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Police Administration and Key Effectiveness Factors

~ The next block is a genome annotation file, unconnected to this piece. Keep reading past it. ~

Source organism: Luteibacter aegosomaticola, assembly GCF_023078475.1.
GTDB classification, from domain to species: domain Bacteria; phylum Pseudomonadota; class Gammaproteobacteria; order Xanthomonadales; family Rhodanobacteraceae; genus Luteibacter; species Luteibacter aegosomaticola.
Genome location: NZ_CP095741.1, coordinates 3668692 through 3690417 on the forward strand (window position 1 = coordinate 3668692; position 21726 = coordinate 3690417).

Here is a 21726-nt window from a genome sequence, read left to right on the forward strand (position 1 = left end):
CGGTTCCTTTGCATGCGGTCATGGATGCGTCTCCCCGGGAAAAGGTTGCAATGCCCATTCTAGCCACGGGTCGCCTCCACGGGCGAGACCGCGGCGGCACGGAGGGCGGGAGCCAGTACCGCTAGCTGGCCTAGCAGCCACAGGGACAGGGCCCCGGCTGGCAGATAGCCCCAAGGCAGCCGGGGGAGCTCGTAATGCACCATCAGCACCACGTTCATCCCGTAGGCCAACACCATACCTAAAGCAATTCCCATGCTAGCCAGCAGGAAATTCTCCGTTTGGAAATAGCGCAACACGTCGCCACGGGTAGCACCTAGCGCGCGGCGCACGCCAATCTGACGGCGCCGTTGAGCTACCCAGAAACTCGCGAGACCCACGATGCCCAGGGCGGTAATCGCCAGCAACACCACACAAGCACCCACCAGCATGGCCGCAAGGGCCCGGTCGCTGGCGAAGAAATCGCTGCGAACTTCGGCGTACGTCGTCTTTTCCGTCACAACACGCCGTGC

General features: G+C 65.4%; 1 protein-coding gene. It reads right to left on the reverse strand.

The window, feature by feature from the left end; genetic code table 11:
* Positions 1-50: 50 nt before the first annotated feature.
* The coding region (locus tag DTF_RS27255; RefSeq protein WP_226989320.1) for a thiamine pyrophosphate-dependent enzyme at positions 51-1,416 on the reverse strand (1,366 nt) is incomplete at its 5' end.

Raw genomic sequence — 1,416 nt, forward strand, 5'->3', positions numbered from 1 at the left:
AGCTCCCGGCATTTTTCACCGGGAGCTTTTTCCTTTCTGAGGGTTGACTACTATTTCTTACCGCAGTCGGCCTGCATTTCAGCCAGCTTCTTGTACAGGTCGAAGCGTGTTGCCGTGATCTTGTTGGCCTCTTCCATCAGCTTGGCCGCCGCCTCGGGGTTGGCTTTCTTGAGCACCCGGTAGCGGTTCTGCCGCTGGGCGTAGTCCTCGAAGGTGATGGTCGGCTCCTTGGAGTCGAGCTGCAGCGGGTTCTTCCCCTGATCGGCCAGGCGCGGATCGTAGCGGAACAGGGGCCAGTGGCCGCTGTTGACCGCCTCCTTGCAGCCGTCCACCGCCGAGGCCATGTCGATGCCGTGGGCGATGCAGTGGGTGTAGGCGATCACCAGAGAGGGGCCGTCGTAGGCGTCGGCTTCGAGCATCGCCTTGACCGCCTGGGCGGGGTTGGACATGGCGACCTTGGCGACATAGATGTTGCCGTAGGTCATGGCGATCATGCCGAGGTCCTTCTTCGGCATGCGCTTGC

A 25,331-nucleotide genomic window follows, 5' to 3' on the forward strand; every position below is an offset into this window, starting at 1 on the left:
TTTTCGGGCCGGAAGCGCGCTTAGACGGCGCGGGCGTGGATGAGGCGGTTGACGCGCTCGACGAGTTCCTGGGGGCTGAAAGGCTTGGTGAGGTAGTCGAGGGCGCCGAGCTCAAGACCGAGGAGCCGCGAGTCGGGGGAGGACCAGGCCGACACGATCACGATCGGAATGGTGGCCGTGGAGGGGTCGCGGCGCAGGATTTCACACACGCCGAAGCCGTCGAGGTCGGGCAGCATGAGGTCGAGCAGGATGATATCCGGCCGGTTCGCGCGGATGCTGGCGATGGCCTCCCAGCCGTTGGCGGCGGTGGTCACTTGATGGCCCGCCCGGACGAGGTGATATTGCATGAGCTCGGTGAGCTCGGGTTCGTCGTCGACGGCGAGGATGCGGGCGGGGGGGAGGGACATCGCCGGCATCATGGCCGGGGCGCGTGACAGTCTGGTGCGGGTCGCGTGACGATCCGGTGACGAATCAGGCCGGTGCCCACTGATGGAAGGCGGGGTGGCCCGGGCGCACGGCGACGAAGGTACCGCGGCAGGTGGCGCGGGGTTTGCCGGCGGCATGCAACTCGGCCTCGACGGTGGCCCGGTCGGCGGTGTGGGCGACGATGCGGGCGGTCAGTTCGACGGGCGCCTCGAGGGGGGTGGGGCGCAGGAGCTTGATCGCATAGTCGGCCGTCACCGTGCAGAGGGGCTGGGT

When evaluating the impact of a police force within a particular area and judging effective performance, the best indicator would be to examine repetitive police action in preventing the same types of crimes (Robinson & Tilley, 2009). What must be understood is that effectiveness in police action entails preventing the same type of crime or civil misconduct from recurring. This is usually done through direct police intervention in the form of arrests, warnings, citations and various other forms of preventive measures (Robinson & Tilley, 2009). If such actions continue within given areas where the police have already tried intervention before this represents an ineffective performance on the part of the local police force since despite their intervention the crime/civil misconduct is still occurring (Robinson & Tilley, 2009). For example, in cases where the police are attempting to crack down on the sale of drugs within a particular inner city neighborhood the usual actions they would undertake is to increase the number of patrols, arrests and investigations into the local community. If after such attempts the rate of drug proliferation within the area continues to be rampant this represents a failure of performance on the part of the police. While it may be true that there are numerous factors that should be taken into consideration when ensuring the long term prevention of certain crimes within a particular area, the fact is the local police force should take these factors into consideration and enact preventive measures in order to abate the spread of certain types of crimes within an area. Based on the statement of Sir Robert Peel it can be said that a truly effective police action would be one wherein it wouldn’t be repeated again within the near future due to the overall effectiveness of the action in preventing crime. It is based on this that when rating the performance of people within an agency it is best to examine the effectiveness of their performance from a standpoint of reduced repetitive crime rates which is indicative of an effective performance in preventing crime within certain areas. What must be understood is that a great amount of arrests, citations and warnings is not indicative of effective performance if the same actions keep on happening within a particular area (Robinson & Tilley, 2009). The goal of a police force is to reduce crime to such an extent within certain districts that the need for aggressive tactics is no longer necessary. Performance initiatives based on arrests, citations and other forms of police action are only effective if they lead to actual crime reductions. If it is noted that crime rates remain the same despite repetitive police action this is indicative of a problem with the method of crime prevention being employed and thus indicates a problem with performance. Based on this, the best method of evaluating the performance of individual police officers within a particular station is to monitor the rates of crime within the patrol areas of individual officers and see whether repetitive types of crimes and misconduct are occurring. If they are, this is indicative of poor performance on the part of the officer but on the other hand if they are not this indicates a sufficiently high level of individual performance. As for squad supervisors the same standard of repetitive crimes is also applicable but instead of being judged based on individual crimes rates in particular areas they are instead judged based on the overall repetitive crimes rates in the areas of all officers under their command. This particular strategy ensures that police action is focused on preventing crime from happening again rather than bringing in the most arrests or number of citations. As such when answering the question which is the “best” squad it is neither the one that brings in the most arrests consistently nor is it the one that is hardnosed, but rather it is the squad that is able to keep repetitive types of crime from occurring within their particular jurisdiction which is indicative of progressive and effective police performance.